‘I don’t care if you go for runs’ – Adam Hollioake on the art of captaining spinners
Adam Hollioake, the former Surrey and England skipper, talks through the finer points of getting the most out of the twirlers at your disposal.
First published in 2014
You don’t really see international captains making massive mistakes when it comes to utilising their spinners. Sometimes they can bowl them an over or two too many and are too slow to execute certain tactics. In a Twenty20 game, that can be the difference between winning and losing. The biggest thing you can do as a captain is understand how your spinner works – his strengths, weaknesses and habits – and use that all to your advantage. Some bowlers you reassure, some you leave alone and support with your fields.
Remove the fear
One thing I did with Ian Salisbury was take away the fear. He did worry about going for runs, he really didn’t like it. He always had one eye on his runs column. When I brought him on I used to say, “Look, I don’t care if you go for runs – I just want wickets”. I tried to ease his mind so he could just concentrate on taking wickets. He’d hate it if he went for a couple of fours early on, so I’d set a defensive field in his first over, to allow him to get loose and get into it.
Figure out the equation
It’s all an equation and you need to involve all your bowlers. Figure out the rate at which your spinner takes wickets and then see how many runs he goes for. If you have other bowlers who go at two an over and your spinner goes at five, factor that in and determine whether you can afford to bowl him. If you can because you have runs to play with or desperately need a wicket, set fields accordingly.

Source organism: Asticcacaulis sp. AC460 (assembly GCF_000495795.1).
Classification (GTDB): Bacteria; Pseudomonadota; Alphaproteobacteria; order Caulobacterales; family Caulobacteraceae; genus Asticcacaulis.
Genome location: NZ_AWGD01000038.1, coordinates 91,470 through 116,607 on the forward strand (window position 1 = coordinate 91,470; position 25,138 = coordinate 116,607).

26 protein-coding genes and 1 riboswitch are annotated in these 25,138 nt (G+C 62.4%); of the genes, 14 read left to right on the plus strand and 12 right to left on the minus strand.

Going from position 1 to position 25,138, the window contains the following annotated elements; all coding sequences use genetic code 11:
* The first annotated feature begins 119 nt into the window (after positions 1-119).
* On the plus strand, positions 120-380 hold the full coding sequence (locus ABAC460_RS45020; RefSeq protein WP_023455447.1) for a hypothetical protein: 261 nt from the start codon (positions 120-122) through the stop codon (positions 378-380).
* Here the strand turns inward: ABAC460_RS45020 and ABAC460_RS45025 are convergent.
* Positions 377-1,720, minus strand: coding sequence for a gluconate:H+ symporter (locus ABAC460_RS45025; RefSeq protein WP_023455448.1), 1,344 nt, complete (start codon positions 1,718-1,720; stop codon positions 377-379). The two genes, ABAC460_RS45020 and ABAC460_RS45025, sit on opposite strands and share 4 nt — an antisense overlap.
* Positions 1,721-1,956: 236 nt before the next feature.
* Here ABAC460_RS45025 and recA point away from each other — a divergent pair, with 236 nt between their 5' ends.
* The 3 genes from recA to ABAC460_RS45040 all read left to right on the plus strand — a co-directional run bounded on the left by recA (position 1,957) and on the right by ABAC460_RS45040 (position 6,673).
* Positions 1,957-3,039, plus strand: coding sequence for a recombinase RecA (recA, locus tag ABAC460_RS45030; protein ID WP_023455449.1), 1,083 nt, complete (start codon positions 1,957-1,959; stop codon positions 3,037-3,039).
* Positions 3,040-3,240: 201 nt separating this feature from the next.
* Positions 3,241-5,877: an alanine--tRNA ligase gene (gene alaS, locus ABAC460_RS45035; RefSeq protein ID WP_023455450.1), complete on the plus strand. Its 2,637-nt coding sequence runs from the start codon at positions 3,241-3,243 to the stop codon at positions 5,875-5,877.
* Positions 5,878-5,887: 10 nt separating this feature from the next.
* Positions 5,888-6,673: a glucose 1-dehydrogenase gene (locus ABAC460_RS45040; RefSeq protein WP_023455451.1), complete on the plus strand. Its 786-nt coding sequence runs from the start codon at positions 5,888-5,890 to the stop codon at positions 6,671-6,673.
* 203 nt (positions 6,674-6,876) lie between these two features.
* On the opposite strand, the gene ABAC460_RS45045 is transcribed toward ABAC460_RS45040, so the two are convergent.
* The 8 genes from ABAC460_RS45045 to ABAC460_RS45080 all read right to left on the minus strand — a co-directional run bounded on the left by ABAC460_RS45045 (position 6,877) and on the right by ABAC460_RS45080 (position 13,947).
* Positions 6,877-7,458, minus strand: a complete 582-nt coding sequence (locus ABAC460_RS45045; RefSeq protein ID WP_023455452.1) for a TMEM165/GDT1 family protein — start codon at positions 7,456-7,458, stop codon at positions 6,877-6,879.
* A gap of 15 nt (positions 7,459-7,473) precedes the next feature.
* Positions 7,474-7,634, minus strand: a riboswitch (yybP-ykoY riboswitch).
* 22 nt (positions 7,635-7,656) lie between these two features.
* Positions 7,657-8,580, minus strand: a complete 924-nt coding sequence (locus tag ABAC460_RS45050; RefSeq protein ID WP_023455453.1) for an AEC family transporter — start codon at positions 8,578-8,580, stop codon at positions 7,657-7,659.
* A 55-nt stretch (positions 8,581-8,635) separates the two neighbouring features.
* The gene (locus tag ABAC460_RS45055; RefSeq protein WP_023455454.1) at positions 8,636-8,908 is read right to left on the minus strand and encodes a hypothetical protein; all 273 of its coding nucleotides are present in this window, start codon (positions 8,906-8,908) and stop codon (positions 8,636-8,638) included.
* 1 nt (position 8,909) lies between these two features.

Working with a worldie
Saqlain was one of the best bowlers of all time and he could bowl in any conditions, with any ball. If he was bowling well, which was 95 per cent of the time, there was very little we worked on during the games, apart from a particular field placing we might use. For example, one thing we did notice was that the way Saqlain bowled, traditional silly mid-off was taking a lot of catches to his right. Looking at that, we decided to move him straighter and we started getting more chances like that.
The expensive ripper
Salisbury was prone to bowling bad deliveries but he also bowled wicket-taking ones. He always wanted runs on the board and conditions in his favour, but he was probably the best bowler I’d seen at bowling a side out when they had no chance of winning. He could just concentrate on bowling wicket-taking deliveries. He was in the side to take wickets – I’d never bring him on to keep things tight.
The traditional turner
There’s nothing wrong with bringing your spinner on early, but what you need to ensure is that you make singles difficult to take – boundaries should be even harder. Obviously with your all-time great bowlers, you can even get a couple of men around the bat. But for other bowlers, sticking to a strict plan is the way to do it. Nathan Lyon did it brilliantly in Australia by just firing the ball in at the leg-stump, keeping a tight line, with fielders predominantly on the leg-side. He ended up picking up wickets through some poor batting, but that made England put pressure on themselves. There’s no point giving Lyon a field you’d give to Muralitharan or Warne – you need to know the limitations of your spinner and help him.
First published in 2014